Scotth

Verified Military
Joined
Nov 8, 2007
Messages
1,496
Location
Minneapolis, MN
I agree, but my (honestly) non-partisan view is that he won't. He'll wait to see what Europe wants, Europe will look to the US for some leadership and guidance. We have our own issues here and despite the stakes will leave it to Europe to "take point" unless this thing escalates. The pot boils, but it doesn't boil over. Barring another major incident this falls off our radar by Christmas. Russia's not leaving the Ukraine so unless this blows up Putin's already won and our response was, is, and will remain token.

To paraphrase from Full Metal Jacket, "We gotta' keep our heads until this sanction craze blows over." - V. Putin

Obviously I hope your wrong. Do I bet against you. Hell no.:p
 

Gunz

Combined Action
Verified Military
Joined
Jun 29, 2014
Messages
7,177
Putin's a rock star. The Russian ladies love him. They think he's James Bond. He probably thinks Obama, Kerry and the EU are gay-loving whining bitches. So while the West is weak, he'll take the opportunity to clean up his backyard. He may wistfully hunger for the glory days of the USSR but I believe his goals are less ambitious than many people think. He may make a few more minor moves but not Poland. He'd be crazy to do that. A move that bold would galvanize the West. As simpering as Western leadership often appears, it has a nuclear arsenal.
 

CDG

Mittens
Verified Military
Joined
Apr 15, 2011
Messages
7,079
Location
Off safe. One away.
SSMP
SOF Mentor
Prior to the downing of the commercial airliner I would have agreed with you. Europe wasn't willing to risk 30% of their natural gas imports and would let Russia do what ever. That is why sanctions against Russia over the Ukraine were limited.

Who was going to get into shooting war with someone your dependent upon?

With all the worlds attention now focused on Russia and such a high cost, in European life in the jet downing, the dynamics have certainly changed from what they were 4 months ago.

Does Obama capitalize on this opportunity, to soon to render a verdict, but they are trying at least and hopefully Europe will jump on board.

In the short term Russia is just trying to preserve what they have already gained. What happens long term will be determined on how the next 6 months play out.
IMHO, I don't think the downing of the commercial aircraft changed things in any substantial way. It's great news fodder for all the talking heads to get all fired up over, and everybody knows it's fucked up. But again, who's going to DO something about it? I don't see Europe making any kind of military move unless we're out in front of them. I doubt President Obama is going to go that route, and maybe that's the smart move. A war with Russia would bankrupt us.
 
Last edited:

Scotth

Verified Military
Joined
Nov 8, 2007
Messages
1,496
Location
Minneapolis, MN
IMHO, I don't think the downing of the commercial aircraft changed things in any substantial way. It's great news fodder for all the talking heads to get all fired up over, and everybody knows it's fucked up. But again, who's going to DO something about it? I don't see Europe making any kind of military move unless we're out in front of them. I doubt President Obama is going to go that route, and maybe that's the smart move. A war with Russia would bankrupt us.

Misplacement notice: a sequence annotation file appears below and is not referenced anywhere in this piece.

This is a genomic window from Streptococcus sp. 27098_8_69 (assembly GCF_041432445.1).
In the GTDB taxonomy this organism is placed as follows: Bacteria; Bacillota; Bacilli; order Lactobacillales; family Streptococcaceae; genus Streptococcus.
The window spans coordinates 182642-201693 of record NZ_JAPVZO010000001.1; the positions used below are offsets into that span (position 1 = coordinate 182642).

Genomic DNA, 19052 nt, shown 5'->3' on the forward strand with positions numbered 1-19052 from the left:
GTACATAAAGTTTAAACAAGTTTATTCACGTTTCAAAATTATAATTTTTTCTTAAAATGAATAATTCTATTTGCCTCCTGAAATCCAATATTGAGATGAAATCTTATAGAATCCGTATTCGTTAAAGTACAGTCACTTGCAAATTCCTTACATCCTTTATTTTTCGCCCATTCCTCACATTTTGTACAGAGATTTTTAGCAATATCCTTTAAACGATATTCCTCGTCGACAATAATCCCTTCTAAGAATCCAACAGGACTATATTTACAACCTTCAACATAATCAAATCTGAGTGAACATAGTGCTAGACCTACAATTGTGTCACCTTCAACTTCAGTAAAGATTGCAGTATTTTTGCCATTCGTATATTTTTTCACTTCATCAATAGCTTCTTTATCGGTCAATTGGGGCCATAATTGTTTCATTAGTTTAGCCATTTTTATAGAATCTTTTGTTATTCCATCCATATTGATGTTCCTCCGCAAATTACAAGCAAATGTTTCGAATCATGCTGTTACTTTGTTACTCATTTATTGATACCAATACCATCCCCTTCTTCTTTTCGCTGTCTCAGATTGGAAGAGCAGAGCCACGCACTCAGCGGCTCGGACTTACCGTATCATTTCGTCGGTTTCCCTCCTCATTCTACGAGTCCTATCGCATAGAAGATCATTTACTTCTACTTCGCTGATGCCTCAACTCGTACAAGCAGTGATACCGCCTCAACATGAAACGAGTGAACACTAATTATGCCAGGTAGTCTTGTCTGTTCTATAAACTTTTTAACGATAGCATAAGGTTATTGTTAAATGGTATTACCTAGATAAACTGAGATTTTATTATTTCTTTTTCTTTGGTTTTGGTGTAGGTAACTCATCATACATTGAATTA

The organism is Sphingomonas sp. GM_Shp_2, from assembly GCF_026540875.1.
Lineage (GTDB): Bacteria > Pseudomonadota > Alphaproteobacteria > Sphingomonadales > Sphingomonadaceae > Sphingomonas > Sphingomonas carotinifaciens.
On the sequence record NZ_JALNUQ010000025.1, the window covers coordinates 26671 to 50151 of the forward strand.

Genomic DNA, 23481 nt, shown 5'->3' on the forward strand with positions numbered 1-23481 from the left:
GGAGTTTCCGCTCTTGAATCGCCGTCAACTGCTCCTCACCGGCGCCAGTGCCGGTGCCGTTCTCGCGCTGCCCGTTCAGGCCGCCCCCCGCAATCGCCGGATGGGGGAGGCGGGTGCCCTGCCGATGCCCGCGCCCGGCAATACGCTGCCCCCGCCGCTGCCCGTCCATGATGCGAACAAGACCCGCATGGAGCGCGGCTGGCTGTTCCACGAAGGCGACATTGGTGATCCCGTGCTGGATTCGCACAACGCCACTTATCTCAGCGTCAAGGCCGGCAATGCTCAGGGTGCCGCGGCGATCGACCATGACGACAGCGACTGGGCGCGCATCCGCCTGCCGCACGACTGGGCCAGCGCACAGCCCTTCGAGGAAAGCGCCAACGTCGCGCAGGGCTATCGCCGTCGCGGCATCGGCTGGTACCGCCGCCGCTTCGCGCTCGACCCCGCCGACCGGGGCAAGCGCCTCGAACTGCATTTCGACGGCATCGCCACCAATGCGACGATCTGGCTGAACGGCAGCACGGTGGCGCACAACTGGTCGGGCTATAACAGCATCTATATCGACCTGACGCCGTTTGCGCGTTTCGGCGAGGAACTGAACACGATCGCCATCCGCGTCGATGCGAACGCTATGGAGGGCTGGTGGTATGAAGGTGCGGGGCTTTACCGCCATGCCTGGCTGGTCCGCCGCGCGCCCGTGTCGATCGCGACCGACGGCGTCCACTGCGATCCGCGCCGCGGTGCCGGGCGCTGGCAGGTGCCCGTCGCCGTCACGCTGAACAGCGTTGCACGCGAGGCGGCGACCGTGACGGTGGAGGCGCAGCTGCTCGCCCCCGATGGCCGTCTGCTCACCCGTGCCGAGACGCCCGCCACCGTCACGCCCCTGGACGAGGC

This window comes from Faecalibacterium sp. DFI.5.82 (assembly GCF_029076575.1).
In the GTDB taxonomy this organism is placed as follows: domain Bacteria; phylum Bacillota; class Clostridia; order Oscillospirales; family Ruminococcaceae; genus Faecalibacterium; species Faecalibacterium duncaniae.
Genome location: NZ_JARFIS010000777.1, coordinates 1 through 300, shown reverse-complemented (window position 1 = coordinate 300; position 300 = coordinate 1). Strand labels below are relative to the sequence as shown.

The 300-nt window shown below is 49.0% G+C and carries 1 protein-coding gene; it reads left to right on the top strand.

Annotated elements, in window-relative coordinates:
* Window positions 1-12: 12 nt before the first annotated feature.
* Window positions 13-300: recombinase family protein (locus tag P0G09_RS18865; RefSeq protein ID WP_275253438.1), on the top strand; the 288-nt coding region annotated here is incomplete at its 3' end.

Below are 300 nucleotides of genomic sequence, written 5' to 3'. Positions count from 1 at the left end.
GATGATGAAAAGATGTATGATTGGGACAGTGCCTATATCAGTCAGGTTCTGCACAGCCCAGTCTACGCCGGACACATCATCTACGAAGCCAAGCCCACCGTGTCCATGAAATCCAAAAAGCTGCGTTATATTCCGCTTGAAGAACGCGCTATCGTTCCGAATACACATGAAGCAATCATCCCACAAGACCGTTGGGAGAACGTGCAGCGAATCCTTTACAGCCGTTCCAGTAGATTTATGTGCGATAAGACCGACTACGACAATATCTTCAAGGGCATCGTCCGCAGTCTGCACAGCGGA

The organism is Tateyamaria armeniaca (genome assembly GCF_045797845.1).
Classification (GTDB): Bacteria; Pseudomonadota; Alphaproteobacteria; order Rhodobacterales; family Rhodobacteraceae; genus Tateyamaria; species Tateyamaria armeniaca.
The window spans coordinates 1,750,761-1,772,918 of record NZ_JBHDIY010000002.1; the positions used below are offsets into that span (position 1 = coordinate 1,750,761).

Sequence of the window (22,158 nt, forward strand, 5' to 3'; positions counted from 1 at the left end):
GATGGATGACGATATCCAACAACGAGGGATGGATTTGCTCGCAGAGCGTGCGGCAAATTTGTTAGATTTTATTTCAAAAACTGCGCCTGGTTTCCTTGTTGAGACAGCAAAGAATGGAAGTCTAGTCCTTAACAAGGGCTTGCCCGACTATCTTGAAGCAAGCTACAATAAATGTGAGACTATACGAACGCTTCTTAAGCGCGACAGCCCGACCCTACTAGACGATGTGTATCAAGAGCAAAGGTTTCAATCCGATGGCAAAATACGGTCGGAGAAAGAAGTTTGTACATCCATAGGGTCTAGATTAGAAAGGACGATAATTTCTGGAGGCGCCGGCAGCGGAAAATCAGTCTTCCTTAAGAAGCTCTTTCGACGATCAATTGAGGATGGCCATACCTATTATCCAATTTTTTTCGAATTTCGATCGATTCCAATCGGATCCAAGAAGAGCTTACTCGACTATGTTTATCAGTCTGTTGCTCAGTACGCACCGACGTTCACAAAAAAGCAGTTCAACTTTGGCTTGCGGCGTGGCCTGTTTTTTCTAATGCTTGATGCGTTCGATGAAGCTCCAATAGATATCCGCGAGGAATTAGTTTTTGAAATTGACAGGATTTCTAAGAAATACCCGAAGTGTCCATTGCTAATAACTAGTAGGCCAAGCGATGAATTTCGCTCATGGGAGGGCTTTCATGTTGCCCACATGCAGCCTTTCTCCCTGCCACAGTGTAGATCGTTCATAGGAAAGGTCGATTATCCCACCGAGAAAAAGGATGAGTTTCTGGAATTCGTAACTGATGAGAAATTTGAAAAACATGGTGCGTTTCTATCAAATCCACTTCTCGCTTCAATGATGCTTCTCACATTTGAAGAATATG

We certainly aren't going to get into a shooting war with Russia, regardless of who is in the White House, but economic sanctions could put a serious hurt on Russia. IF and let me say it again IF Europe gets on board it could make a difference.

Look at Iran. Obama brought China and Russia on board for sanctions and in 2007 Iran was exporting 2.75 million barrels of oil day. Today they are at 1.1 million. Tell me that isn't hurting Iran's economy.

Russia is still just as fragile economically as they were when the Berlin wall came. It's a big country with lots of people and lots of borders to defend. They need a lot of money to make it all work.
 

CDG

Mittens
Verified Military
Joined
Apr 15, 2011
Messages
7,079
Location
Off safe. One away.
SSMP
SOF Mentor
We certainly aren't going to get into a shooting war with Russia, regardless of who is in the White House, but economic sanctions could put a serious hurt on Russia. IF and let me say it again IF Europe gets on board it could make a difference.

Look at Iran. Obama brought China and Russia on board for sanctions and in 2007 Iran was exporting 2.75 million barrels of oil day. Today they are at 1.1 million. Tell me that isn't hurting Iran's economy.

Russia is still just as fragile economically as they were when the Berlin wall came. It's a big country with lots of people and lots of borders to defend. They need a lot of money to make it all work.
Russia can play that game as well. They're the world's largest titanium exporter. They are a big market for several European companies whose employees would find themselves unemployed if Russia retaliates and pulls the plug on those products. The EU average for dependence on Russian gas is 25%. So it goes both ways. Europe as a whole is fragile economically, and so are we right now. It's a very delicate game with potentially disastrous consequences for a misstep.
 
Top